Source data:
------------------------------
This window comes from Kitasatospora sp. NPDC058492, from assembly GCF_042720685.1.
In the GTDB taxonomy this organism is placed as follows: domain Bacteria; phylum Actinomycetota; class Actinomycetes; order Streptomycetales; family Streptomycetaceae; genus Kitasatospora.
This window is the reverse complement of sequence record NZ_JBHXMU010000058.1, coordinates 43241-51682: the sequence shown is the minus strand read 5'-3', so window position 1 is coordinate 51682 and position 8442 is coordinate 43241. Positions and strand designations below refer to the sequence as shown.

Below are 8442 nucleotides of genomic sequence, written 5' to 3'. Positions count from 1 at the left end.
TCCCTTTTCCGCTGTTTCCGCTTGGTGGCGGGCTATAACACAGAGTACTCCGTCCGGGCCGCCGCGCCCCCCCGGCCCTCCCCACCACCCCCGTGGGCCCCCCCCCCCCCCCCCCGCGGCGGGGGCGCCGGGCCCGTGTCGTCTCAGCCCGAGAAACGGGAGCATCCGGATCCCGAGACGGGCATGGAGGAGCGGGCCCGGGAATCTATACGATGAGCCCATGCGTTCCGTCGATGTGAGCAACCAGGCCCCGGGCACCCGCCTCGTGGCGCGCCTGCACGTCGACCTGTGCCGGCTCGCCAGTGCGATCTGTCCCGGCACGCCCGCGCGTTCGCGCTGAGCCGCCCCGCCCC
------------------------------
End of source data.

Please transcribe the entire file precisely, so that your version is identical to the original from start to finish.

This window comes from Kitasatospora sp. NPDC058492, from assembly GCF_042720685.1.
In the GTDB taxonomy this organism is placed as follows: domain Bacteria; phylum Actinomycetota; class Actinomycetes; order Streptomycetales; family Streptomycetaceae; genus Kitasatospora.
This window is the reverse complement of sequence record NZ_JBHXMU010000058.1, coordinates 43241-51682: the sequence shown is the minus strand read 5'-3', so window position 1 is coordinate 51682 and position 8442 is coordinate 43241. Positions and strand designations below refer to the sequence as shown.

Below are 8442 nucleotides of genomic sequence, written 5' to 3'. Positions count from 1 at the left end.
TCCCTTTTCCGCTGTTTCCGCTTGGTGGCGGGCTATAACACAGAGTACTCCGTCCGGGCCGCCGCGCCCCCCCGGCCCTCCCCACCACCCCCGTGGGCCCCCCCCCCCCCCCCCCGCGGCGGGGGCGCCGGGCCCGTGTCGTCTCAGCCCGAGAAACGGGAGCATCCGGATCCCGAGACGGGCATGGAGGAGCGGGCCCGGGAATCTATACGATGAGCCCATGCGTTCCGTCGATGTGAGCAACCAGGCCCCGGGCACCCGCCTCGTGGCGCGCCTGCACGTCGACCTGTGCCGGCTCGCCAGTGCGATCTGTCCCGGCACGCCCGCGCGTTCGCGCTGAGCCGCCCCGCCCC